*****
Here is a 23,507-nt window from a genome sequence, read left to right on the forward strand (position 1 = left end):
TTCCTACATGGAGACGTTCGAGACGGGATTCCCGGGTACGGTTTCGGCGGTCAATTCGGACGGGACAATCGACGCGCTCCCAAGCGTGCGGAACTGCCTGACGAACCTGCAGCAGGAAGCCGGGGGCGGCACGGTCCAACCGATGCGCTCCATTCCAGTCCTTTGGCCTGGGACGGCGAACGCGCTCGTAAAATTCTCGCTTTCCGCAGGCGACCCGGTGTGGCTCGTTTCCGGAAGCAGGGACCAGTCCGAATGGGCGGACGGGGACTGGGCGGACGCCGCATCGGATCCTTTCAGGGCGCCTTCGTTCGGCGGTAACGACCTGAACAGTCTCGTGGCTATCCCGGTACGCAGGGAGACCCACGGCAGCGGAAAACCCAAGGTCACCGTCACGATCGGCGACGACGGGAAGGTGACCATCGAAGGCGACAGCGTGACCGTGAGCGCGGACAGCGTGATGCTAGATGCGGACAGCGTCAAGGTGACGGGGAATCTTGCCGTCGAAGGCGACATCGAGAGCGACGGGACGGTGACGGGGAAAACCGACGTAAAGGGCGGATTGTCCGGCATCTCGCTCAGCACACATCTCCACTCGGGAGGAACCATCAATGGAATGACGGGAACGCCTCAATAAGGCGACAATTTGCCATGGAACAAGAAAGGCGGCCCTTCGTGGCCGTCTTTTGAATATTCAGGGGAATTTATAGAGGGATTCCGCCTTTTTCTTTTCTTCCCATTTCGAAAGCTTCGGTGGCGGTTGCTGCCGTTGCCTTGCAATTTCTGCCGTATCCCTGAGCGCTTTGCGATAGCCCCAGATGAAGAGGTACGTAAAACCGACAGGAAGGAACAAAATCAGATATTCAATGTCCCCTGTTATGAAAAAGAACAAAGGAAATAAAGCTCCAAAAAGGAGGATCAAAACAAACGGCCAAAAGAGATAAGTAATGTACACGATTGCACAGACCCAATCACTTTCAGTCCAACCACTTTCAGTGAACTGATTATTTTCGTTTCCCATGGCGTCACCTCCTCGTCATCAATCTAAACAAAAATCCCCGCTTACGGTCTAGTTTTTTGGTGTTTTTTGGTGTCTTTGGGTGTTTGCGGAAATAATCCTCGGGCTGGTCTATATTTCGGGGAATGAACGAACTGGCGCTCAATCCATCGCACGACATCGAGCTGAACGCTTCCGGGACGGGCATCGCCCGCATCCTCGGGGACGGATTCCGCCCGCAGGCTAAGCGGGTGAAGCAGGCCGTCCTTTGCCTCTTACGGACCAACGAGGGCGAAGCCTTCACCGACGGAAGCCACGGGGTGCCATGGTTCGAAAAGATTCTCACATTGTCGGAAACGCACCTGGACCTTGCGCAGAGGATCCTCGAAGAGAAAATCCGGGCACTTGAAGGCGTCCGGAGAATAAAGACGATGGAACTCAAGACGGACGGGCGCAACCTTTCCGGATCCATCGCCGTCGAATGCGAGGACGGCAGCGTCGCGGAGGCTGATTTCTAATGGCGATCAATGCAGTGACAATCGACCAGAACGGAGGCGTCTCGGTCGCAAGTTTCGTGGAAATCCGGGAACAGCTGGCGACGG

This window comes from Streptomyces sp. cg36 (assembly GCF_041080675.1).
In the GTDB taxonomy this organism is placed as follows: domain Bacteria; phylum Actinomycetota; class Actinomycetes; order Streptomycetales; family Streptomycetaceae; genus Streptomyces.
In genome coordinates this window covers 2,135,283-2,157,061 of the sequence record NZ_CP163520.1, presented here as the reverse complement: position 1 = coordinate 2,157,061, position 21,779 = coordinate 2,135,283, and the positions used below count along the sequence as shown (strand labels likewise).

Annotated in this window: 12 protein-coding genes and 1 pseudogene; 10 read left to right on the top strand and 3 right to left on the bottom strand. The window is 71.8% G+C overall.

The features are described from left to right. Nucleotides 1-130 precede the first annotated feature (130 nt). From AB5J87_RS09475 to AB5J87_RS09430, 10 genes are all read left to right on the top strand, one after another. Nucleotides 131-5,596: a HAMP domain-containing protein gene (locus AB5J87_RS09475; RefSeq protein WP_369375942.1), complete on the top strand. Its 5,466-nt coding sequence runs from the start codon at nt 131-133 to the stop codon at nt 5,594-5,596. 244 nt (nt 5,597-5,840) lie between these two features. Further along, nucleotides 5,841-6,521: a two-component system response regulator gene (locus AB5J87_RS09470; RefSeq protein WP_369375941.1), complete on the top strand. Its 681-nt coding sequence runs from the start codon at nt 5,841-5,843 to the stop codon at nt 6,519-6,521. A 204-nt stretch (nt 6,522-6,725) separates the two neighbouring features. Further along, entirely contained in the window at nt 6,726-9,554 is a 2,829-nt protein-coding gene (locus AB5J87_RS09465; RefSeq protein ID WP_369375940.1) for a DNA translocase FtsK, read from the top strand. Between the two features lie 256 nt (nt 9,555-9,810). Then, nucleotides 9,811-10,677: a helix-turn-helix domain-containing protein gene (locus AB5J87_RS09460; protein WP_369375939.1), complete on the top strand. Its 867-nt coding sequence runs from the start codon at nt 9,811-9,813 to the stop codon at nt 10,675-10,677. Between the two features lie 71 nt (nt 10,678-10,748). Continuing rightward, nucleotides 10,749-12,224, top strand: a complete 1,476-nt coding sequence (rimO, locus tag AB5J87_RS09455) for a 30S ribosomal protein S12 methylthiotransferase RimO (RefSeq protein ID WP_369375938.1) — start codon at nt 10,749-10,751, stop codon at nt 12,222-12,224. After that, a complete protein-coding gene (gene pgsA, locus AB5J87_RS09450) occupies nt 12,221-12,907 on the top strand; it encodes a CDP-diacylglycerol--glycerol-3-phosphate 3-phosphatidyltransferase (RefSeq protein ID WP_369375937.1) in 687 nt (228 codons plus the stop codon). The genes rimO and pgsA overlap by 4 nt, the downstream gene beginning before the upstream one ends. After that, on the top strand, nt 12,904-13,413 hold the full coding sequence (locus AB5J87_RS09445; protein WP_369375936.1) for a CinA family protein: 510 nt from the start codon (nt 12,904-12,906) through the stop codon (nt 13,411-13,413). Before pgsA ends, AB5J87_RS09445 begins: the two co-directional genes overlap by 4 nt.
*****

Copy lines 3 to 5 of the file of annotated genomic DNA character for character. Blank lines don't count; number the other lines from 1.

This window comes from Streptomyces sp. cg36 (assembly GCF_041080675.1).
In the GTDB taxonomy this organism is placed as follows: domain Bacteria; phylum Actinomycetota; class Actinomycetes; order Streptomycetales; family Streptomycetaceae; genus Streptomyces.
In genome coordinates this window covers 2,135,283-2,157,061 of the sequence record NZ_CP163520.1, presented here as the reverse complement: position 1 = coordinate 2,157,061, position 21,779 = coordinate 2,135,283, and the positions used below count along the sequence as shown (strand labels likewise).